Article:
And Doug, if you go to the tROI chart, I think well demonstrated the resilience of the performance marketing environment, where we kept the 3 months tROI, despite the fact of lower traffic and a slightly higher cost of acquisition. We kept the lifetime value to CAC as high and consistent to prior cohorts. And I think that bear in mind lastly that we are increasing the investment in terms of marketing comparing previous calls. So all of those factors are well demonstrated in the tROI and the long-term lifetime value to CAC, which hasn't been changed with the reference to the Google SEO.
Then on the Fiverr business, yes, we're removing friction. I think that the more we have audience and buyers using the system, we get more and more normal data, based upon we are building the next step. I think that we mentioned under prepared remarks and the shareholders' letter that we reached the first milestone of a 5% of the overall marketplace revenue from Fiverr business, which is, for us, is a great achievement given the early days of the product. When we look forward, we see more customer, CSM involved, curated supply, that give additional value. Those are comments that we get from these thousands of buyers who are using the systems. And we're also looking to what is called FMS, which is a freelancer management system. We plan to offer in the long-term the ability of businesses to manage a different class of freelancers so that the roadmap for the long-term is pretty happy. We are just at the early days, I think, 3 quarters since we launched the product, we already have, as I said, thousands of buyers. It's the new buyers and buyers of the marketplace that are transforming themselves into the systems because of the value they see, the loyalty is higher, the spends of buyer is higher. So we are pretty excited about this project in the long term.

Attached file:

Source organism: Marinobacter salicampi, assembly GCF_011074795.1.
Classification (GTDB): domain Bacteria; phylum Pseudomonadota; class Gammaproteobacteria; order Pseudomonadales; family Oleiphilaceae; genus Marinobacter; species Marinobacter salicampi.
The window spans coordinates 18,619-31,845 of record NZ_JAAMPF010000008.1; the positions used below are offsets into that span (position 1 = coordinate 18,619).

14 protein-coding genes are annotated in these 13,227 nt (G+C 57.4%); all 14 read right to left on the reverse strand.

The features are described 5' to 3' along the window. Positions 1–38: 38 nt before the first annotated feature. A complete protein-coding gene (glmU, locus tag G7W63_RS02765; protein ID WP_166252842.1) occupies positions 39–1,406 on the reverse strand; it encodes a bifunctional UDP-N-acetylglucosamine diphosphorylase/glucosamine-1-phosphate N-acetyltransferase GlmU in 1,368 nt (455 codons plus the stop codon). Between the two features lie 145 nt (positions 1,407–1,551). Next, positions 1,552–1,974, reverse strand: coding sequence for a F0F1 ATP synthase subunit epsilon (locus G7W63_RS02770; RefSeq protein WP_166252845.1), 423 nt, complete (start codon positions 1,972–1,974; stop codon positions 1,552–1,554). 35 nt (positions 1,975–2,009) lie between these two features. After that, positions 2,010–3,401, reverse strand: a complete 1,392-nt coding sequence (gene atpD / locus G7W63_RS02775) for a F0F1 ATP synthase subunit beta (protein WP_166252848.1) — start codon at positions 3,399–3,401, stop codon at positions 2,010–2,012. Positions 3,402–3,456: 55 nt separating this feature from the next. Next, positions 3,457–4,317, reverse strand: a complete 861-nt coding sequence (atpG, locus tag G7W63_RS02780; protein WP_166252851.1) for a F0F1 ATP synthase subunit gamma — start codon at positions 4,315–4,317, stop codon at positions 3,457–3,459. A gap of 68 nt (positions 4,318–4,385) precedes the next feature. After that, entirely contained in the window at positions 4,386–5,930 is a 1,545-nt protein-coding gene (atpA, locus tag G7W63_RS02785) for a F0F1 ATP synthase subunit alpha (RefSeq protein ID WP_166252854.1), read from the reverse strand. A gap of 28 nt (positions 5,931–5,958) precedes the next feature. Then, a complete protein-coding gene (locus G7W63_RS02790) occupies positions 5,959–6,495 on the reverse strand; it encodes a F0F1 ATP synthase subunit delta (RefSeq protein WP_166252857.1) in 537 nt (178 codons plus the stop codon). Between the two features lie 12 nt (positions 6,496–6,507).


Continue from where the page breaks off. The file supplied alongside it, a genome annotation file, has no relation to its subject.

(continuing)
[Operator Instructions]. The next question comes from Jason Helfstein with Oppenheimer.